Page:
From Data Noose to Data Intelligence
Maritime newbuild projects, conversions and maintenance projects have at least one thing in common: millions are lost in search for the right information. About 30 percent of all work within maritime projects consist of unnecessary searching, searching and more searching for data. The right data. This of course has a cause and luckily there is also a solution.
First of all the cause. I visit many maritime companies that have heard of digital transformation, but are unable to give it any real interpretation. For most of them it remains a big cloud. Some companies do want to go further and start searching for software. They go to work diligently with often large, expensive software packages that seem to be a safe choice. However, these parties have little to no affinity with the maritime sector, while at the same time, the software is being used for highly complex newbuild projects, conversions and maintenance projects. In short: a recipe for disaster. It is often clear on shop floor that it should be different, but how?
Even a search in Google, one of the largest data companies in the world, yields a huge data-waste. Information that is of no use to you. What strikes me is that large data processing software companies copy this search system one-on-one. It's often searching for a needle in a haystack. All maritime companies have a gigantic database. For many this data is placed in Word, Excel, PDF and other non-suitable data processors. Searching for the right data is then a needlessly complex activity and how can you know for certain that your Word document is the latest version?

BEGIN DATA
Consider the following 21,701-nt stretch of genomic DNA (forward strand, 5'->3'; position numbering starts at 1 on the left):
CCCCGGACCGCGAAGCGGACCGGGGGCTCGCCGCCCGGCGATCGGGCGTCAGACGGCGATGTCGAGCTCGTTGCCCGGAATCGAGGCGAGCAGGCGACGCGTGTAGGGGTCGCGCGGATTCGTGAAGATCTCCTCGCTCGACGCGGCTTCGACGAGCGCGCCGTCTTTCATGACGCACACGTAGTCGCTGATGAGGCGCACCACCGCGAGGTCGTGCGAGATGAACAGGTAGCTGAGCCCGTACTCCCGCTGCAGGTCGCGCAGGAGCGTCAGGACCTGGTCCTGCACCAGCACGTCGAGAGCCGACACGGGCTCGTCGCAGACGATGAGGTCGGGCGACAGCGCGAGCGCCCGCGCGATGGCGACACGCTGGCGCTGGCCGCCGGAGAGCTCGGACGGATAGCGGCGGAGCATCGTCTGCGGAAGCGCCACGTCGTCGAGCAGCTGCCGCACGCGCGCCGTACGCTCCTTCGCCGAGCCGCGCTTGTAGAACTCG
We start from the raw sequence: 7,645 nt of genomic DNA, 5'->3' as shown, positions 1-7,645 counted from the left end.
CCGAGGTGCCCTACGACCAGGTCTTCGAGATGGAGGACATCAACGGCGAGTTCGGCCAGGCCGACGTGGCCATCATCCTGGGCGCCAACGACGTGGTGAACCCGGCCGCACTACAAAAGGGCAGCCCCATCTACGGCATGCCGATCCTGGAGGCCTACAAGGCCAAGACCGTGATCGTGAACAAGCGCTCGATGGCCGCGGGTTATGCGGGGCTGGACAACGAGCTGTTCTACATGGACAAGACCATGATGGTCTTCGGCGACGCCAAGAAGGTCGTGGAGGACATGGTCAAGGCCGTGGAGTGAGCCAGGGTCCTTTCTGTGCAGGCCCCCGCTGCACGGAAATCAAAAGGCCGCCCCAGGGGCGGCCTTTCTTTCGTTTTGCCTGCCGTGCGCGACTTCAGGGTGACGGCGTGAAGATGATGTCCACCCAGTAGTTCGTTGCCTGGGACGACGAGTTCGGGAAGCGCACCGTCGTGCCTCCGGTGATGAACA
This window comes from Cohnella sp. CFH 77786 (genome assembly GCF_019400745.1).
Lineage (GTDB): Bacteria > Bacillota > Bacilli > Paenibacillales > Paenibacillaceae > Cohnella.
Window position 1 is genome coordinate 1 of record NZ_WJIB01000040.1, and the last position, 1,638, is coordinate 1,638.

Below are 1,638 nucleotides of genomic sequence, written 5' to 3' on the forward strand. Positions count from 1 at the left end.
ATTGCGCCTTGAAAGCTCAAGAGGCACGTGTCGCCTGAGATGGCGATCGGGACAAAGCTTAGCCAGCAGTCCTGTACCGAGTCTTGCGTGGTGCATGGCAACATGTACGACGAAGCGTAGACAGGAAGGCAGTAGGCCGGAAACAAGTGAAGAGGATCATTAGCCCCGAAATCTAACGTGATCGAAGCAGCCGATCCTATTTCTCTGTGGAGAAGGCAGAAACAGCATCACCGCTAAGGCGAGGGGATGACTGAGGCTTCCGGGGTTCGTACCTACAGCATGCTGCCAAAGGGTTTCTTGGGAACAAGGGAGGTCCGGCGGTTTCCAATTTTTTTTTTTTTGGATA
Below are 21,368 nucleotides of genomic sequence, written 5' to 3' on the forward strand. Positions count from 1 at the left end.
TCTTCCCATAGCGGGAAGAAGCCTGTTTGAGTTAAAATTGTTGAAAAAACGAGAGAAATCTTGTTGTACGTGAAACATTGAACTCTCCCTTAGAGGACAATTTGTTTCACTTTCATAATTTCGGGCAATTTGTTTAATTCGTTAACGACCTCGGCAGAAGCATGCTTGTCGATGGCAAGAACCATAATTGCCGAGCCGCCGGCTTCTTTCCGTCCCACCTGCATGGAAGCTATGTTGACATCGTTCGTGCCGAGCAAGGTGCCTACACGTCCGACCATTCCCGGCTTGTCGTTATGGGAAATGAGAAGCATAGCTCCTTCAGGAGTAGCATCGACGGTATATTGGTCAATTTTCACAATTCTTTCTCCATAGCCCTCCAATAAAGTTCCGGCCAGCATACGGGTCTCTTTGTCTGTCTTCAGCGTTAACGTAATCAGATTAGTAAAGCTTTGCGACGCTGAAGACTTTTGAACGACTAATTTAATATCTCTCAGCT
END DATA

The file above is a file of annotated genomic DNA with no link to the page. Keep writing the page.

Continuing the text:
Real maritime digital transformation
One search to get the data you need immediately. That's what you want! And the solution is so simple: let the computer rock! What could be better than a program with which all - often linked - data is directly available, in real time per project? And a program with a wealth of basic information pre-programmed for complex maritime projects? And a program in which all explicit and implicit knowledge is retained for the future?
At the beginning of my career I wondered exactly the same and programmed the solution.
Geert Schouten is director at Shipbuilder.
The opinions expressed herein are the author's and not necessarily those of The Maritime Executive.